Tuesday, August 17, 2010


We're back in Rome after a two week trip to la campagna and I admit I was savoring the lack of traffic congestion and clean air afforded by the small towns of Puglia, Molise and Umbria. Happily, we were greeted by a very pleasant surprise in that the city has disgorged itself of at least half its residents -- all of whom are doubtless smoking on one of the many crowded beaches or looking for a parking place nearby -- and the temperature has dipped below 90 degrees. It's actually perfect except for the fact that our corner store and some of our favorite cheese shops, enotecas and pizzerias are closed until September when we move to our more permanent digs at the American Academy.

The kids continue to keep us on our toes and have made the very important discovery that the color of the gelato is not a good indicator of yummyness. Clearly another developmental milestone.

We started our country foray catching up with Giovanni's relatives in Carlantino, the Pugliese hill town where his parents grew up, and were able to partake in the fest of San Donato - the local patron saint. The celebration was officially kicked off by a traditional procession with decorative icons held aloft, brass band, dignatories, priests, nuns, countless dour old ladies in black walking arm in arm, and led by a small child holding a crucifix twice his size. It definitely felt like being on the set of a Fellini film. Afterward, the festivities continued with more food, fireworks, street vendors and, oddly enough, a Pink Floyd cover band. While admittedly incongruent, I presumed the latter was previously vetted by an obscure Vatican council that specializes in such matters.
We spent the remainder of our stay partaking in the hospitality of many families, overeating, meeting up with more cousins, walking the main street between meals, and (at least in my case) trying to understand the local dialect. I am now entertaining creating a board game based on our experience. The goal is to get through town in five days without gaining weight or offending anyone. Clearly it's a matter of succeeding in one respect or the other as refusing a course at someone's table is not condoned. This go round I'm certain we managed to fail on both counts.

Oh yes, and lest I forget, we spent a very memorable final evening at a farm where watermelon was served for desert after being ceremoniously cut by a chainsaw. Clearly not the kind of thing you will see anytime soon in Gourmet or Sunset magazines as part of "An Authentic Italian Picnic" spread.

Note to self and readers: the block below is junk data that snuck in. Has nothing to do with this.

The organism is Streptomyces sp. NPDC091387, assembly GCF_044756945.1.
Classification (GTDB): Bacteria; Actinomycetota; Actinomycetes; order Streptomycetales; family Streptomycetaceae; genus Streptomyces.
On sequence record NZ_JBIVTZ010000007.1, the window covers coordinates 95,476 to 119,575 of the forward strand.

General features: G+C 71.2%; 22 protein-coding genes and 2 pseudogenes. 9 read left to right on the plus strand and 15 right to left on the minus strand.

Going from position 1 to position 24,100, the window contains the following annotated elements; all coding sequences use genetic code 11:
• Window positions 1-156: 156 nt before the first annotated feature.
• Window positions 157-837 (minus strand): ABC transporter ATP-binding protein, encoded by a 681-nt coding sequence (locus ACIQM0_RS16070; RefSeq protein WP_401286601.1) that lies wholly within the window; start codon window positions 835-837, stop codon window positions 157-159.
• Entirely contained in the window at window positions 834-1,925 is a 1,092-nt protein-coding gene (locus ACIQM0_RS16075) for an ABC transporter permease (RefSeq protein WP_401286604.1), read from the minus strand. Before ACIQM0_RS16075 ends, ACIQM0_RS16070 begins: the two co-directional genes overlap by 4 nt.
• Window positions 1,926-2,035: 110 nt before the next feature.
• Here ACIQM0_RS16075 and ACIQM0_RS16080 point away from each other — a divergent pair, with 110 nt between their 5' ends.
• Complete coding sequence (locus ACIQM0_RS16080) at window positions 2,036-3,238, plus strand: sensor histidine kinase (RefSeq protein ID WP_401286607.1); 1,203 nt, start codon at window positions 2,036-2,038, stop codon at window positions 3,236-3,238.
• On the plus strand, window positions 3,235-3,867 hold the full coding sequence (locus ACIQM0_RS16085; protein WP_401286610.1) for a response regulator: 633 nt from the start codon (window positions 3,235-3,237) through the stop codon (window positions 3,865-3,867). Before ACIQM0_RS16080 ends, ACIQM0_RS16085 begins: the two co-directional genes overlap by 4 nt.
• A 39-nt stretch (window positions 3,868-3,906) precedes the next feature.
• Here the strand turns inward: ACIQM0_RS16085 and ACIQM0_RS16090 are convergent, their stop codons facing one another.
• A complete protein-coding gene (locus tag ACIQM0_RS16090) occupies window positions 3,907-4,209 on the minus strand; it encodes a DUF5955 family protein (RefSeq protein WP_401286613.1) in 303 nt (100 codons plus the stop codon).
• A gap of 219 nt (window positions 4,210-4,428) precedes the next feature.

Our next out-of-town outing will be to Viterbo for a few days and the country home of Renato and Christina, good friends of ours from years ago, and their two boys. I met Renato one summer while traveling through Italy working as a volunteer and he still runs "Brancaleone", the alternative social center that started as a communist-run squatter collective in an abandoned school -- and which I helped build the patio and garden area for with a dozen other well-meaning stranieri. The Italian government continues to leave them alone because they've improved the neighborhood by reclaiming a derelict building and, more importantly, pay the utility bills on time (and most likley turn down the screaming techno pop after 11 pm on weekdays). He's a club producer and a farmer/beekeeper and says their rural retreat has Etruscan ruins nearby as well as cats, turkeys, chickens and dogs so it promises to be a kid-pleaser.


  1. Is Renato the guy who took us out to dinner on that memorable evening multi anni fa? Lord what a bad driver. Greetings from me tho'!

  2. Si, securo! He's picking us up next week after work and driving us to his place in the country. The autostrade has fewer red lights to run so it should be somewhat more relaxing once we're out of town.Un abbraccione a voi!

  3. Marie, What an adenture! VA and I loved Viterbo. The history is interesting -- lots of crooked Popes scheming and hiding out there. If you have time, take a ride over to Tarquinia on the coast and check out the Etruscan tombs -- the kids would love 'em. The Etruscans certainly knew how to have fun -- and they seemed to like to recline a lot, even on their tombs!

  4. BTW, can you send me your email? Apparently it's not earthlink anymore. (I don't know if earthlink even exists anymore.)